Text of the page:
Given a parallel $m$-calibration $\Omega$ on a Riemannian manifold $N$, we define for each $m$-submanifold $M$ an $\Omega$-angle that measures the deviation of $M$ to a $\Omega$-calibrated one. If $M$ is minimal but not $\Omega$-calibrated we expect that the $\Omega$-calibrated points can be expressed as a residue on a polinomial formula of invariants of $M$, the normal bundle $NM$, and $N$. This residue should be expressed on a PDE (possibly with singularities) on the $\Omega$-angle, via Chern-Weil theory. In this way, we propose to establish a link between two major theories of Harvey and Lawson: The theory of Calibrations and the one of Geometric Residues. We also propose the classification of minimal submanifolds with constant $\Omega$-angle. We study in detail the particular cases:

Complex and Lagrangian points of Cayley 4-submanifolds of Calabi-Yau (real 8)-manifolds.

Totally complex and quaternionic points of complex 4-submanifolds of Quaternionic-Kahler (QK) and Hyper-Kahler (HK) 8-manifolds.

Moreover, we give a description of complex submanifolds with constant quaternionic angle. We obtain some rigidity theorems for submanifolds of QK manifolds.

Rigidity and flexibility phenomena are well-known in symplectic geometry. In this talk, I will argue that similar phenomena appear in Poisson geometry, but are even harder to study. On a positive note, I will give criteria for stability of symplectic leaves of Poisson manifolds, which are analogous to criteria for stability of leaves of foliations and stability of orbits of group actions.

We define an invariant of embedded graphs in 3-manifolds making use of the Turaev-Viro state sum invariant, defining natural observables for 3d quantum Gravity. We relate this invariant with the coloured Jones Polynomial of links. We make a similar construction for the 4 dimensional Crane-Yetter invariant.

In spite of interesting representations of noncompact real Lie groups be typically infinite dimensional, it is hopeless to attempt to classify all of them. In fact, a given representation can be modified in countless ways by simply changing the topology on the representation space, and there are pathological representations, badly behaved, which are unlikely to fit into any reasonable classification scheme. Consequently, the study of the representations of a real semisimple Lie group $G$ is usually restricted to some class, containing the representations which are known to arise in interesting problems and for which there are some hope of a reasonable classification scheme. Harish-Chandra introduced such a class – the class of admissible representations. Harish-Chandra’s strategy to study admissible representations of $G$ was by studying their Harish-Chandra modules. In this talk, we present the classification of irreducible Harish-Chandra modules developed by Beilinson and Bernstein, which is defined by an equivalence of categories between the category of Harish-Chandra modules and the category of coherent sheaves of D-modules on the flag variety of the complexification of the Lie algebra of $G$.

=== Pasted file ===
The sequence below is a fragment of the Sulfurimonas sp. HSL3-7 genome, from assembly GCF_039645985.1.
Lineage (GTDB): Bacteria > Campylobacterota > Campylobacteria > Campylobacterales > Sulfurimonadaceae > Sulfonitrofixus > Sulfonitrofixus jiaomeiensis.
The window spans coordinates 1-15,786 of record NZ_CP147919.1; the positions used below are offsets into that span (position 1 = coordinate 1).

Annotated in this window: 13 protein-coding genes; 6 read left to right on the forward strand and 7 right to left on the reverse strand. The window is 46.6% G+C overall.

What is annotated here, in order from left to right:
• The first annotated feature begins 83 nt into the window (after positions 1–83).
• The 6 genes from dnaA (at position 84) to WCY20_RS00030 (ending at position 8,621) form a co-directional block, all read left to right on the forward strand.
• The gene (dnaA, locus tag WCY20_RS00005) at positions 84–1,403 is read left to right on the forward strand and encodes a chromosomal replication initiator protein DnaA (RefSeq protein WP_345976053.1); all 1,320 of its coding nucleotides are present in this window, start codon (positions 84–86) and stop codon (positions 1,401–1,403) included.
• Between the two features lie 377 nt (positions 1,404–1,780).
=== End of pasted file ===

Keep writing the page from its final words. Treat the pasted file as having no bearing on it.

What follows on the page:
If $G$ is a reductive group and $X$ a (normal) affine $G$-variety, we call $X$ spherical if every irreducible $G$-module occurs at most once in the coordinate ring $C[X]$ of $X$. Inspired by a conjecture of Friedrich Knop, which states that any such variety is determined by the module structure of $C[X]$, we classified the smooth affine spherical varieties up to coverings, central tori, and $C^*$-fibrations. We give an outline of the classification and briefly sketch the conjecture's origins in symplectic geometry: it is equivalent to Delzant's conjecture that compact multiplicity free Hamiltonian $K$-manifolds ($K$ a compact connected Lie group) are uniquely determined by their generic isotropy group and the image of the moment map.